Sunday, September 09, 2007
He Lurks The Streets Of Texarkana
If you liked ZODIAC, you might want to give 1976's THE TOWN THAT DREADED SUNDOWN a spin. It’s not as good as ZODIAC, but it’s a story of a notorious, never-caught serial killer told documentary-style, and director Charles B. Pierce’s depictions of the murders are just as creepy as David Fincher’s in ZODIAC. Unfortunately, Pierce also tries to ruin his movie by adding unwanted and unfunny comic relief in the form of an inept local policeman who loses his car keys and drives his car into a lake during a hot pursuit. This awful comic relief character is portrayed by one Charles B. Pierce—the director—which explains why it’s in the movie.
Set in 1946, the titular town is Texarkana, which was victimized by a string of serial killings perpetrated by a strong, large predator who wore a sack over his head and attacked couples necking on various “lover’s lanes.” In real life, the murderer was known as the “Phantom Killer,” and he was never caught. THE TOWN THAT DREADED SUNDOWN (a wonderful title, by the way) splits its time between the attacks themselves (three victims survived, but none could identify their assailant) and the investigation, led by Texas Ranger Morales (Ben Johnson) and deputy Ramsey (Andrew Prine). Both ends are handled quite well, even if Pierce does fudge the facts somewhat in pursuit of more suspense (the infamous “trombone attack,” for instance, I don’t believe occurred, nor did the climactic chase).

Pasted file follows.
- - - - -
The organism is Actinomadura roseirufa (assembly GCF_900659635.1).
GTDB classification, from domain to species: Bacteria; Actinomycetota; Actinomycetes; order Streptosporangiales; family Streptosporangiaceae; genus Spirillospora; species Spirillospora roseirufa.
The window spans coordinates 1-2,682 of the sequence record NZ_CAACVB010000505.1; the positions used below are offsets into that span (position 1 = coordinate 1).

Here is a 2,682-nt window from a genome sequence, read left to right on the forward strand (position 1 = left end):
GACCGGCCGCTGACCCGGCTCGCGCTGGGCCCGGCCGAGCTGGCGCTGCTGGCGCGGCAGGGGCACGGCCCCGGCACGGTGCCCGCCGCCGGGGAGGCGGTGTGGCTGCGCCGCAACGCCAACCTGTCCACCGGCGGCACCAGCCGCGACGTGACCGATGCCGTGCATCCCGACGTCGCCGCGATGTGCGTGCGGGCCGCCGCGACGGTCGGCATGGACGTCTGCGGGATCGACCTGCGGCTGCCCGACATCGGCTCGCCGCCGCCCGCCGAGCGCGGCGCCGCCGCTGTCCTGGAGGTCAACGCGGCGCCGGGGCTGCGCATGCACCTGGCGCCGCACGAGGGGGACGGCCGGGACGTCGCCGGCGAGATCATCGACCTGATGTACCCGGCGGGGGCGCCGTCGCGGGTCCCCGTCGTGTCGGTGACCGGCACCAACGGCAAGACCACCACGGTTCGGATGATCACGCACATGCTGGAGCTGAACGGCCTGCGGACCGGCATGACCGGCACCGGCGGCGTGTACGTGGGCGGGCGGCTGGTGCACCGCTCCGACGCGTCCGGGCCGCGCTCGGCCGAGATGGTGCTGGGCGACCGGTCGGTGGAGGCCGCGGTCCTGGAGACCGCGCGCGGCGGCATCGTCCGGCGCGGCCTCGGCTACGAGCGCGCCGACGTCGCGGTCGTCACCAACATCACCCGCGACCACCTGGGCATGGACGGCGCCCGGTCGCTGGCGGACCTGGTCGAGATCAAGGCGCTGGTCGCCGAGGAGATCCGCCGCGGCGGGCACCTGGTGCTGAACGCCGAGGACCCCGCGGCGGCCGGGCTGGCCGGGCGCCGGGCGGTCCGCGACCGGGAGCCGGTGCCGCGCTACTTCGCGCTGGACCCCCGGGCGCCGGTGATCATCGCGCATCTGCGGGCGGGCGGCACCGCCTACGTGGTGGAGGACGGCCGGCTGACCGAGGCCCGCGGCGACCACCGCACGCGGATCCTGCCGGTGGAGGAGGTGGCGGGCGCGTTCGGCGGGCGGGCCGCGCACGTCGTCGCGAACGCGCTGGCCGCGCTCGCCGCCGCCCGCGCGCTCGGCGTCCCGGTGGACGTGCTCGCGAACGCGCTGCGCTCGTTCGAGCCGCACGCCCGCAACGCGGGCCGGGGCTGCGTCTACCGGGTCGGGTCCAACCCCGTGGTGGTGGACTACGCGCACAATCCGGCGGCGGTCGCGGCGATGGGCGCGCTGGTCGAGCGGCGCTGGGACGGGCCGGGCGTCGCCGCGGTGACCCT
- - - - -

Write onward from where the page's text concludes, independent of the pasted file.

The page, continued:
It’s hard to tell from this film whether Pierce is a good director or not. On one hand, the realistic documentary style and his confident handling of the various nighttime attacks—particularly an assault at the home of Helen Reed (Dawn Wells, but you know her as Mary Ann on GILLIGAN'S ISLAND) and her husband—are effective in raising goosebumps. On the other, a smart filmmaker—or, perhaps, a more humble one—would know not to soil his thriller with DUKES OF HAZZARD-style humor that has no place in this type of film. I can’t say that the slapstick ruins the film—the good parts are just too good—but it is an irritant. Pierce previously had much success with THE LEGEND OF BOGGY CREEK, which was a serious look at a Bigfoot-type monster that portrayed itself as an actual documentary.